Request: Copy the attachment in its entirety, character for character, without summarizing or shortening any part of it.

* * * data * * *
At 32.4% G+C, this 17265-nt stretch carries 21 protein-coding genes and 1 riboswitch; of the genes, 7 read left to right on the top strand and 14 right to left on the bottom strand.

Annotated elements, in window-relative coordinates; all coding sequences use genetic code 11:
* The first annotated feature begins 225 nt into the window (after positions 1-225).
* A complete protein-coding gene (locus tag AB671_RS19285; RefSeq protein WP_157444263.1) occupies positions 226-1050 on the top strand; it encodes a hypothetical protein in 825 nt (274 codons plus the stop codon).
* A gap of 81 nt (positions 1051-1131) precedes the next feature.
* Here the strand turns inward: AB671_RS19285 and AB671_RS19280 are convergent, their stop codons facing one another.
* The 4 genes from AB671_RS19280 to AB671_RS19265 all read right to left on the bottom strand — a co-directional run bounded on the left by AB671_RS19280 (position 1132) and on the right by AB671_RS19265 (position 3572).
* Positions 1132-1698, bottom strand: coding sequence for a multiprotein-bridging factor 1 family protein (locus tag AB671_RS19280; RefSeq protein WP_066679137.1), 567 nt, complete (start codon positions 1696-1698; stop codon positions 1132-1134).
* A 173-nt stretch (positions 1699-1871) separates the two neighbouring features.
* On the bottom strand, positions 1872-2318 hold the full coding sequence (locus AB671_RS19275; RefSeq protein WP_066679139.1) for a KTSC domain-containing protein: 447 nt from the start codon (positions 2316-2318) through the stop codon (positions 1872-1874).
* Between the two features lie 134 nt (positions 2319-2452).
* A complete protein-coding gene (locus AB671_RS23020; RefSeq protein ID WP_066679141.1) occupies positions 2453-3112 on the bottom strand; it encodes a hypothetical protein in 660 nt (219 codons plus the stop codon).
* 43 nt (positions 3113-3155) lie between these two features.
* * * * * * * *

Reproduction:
At 32.4% G+C, this 17265-nt stretch carries 21 protein-coding genes and 1 riboswitch; of the genes, 7 read left to right on the top strand and 14 right to left on the bottom strand.

Annotated elements, in window-relative coordinates; all coding sequences use genetic code 11:
* The first annotated feature begins 225 nt into the window (after positions 1-225).
* A complete protein-coding gene (locus tag AB671_RS19285; RefSeq protein WP_157444263.1) occupies positions 226-1050 on the top strand; it encodes a hypothetical protein in 825 nt (274 codons plus the stop codon).
* A gap of 81 nt (positions 1051-1131) precedes the next feature.
* Here the strand turns inward: AB671_RS19285 and AB671_RS19280 are convergent, their stop codons facing one another.
* The 4 genes from AB671_RS19280 to AB671_RS19265 all read right to left on the bottom strand — a co-directional run bounded on the left by AB671_RS19280 (position 1132) and on the right by AB671_RS19265 (position 3572).
* Positions 1132-1698, bottom strand: coding sequence for a multiprotein-bridging factor 1 family protein (locus tag AB671_RS19280; RefSeq protein WP_066679137.1), 567 nt, complete (start codon positions 1696-1698; stop codon positions 1132-1134).
* A 173-nt stretch (positions 1699-1871) separates the two neighbouring features.
* On the bottom strand, positions 1872-2318 hold the full coding sequence (locus AB671_RS19275; RefSeq protein WP_066679139.1) for a KTSC domain-containing protein: 447 nt from the start codon (positions 2316-2318) through the stop codon (positions 1872-1874).
* Between the two features lie 134 nt (positions 2319-2452).
* A complete protein-coding gene (locus AB671_RS23020; RefSeq protein ID WP_066679141.1) occupies positions 2453-3112 on the bottom strand; it encodes a hypothetical protein in 660 nt (219 codons plus the stop codon).
* 43 nt (positions 3113-3155) lie between these two features.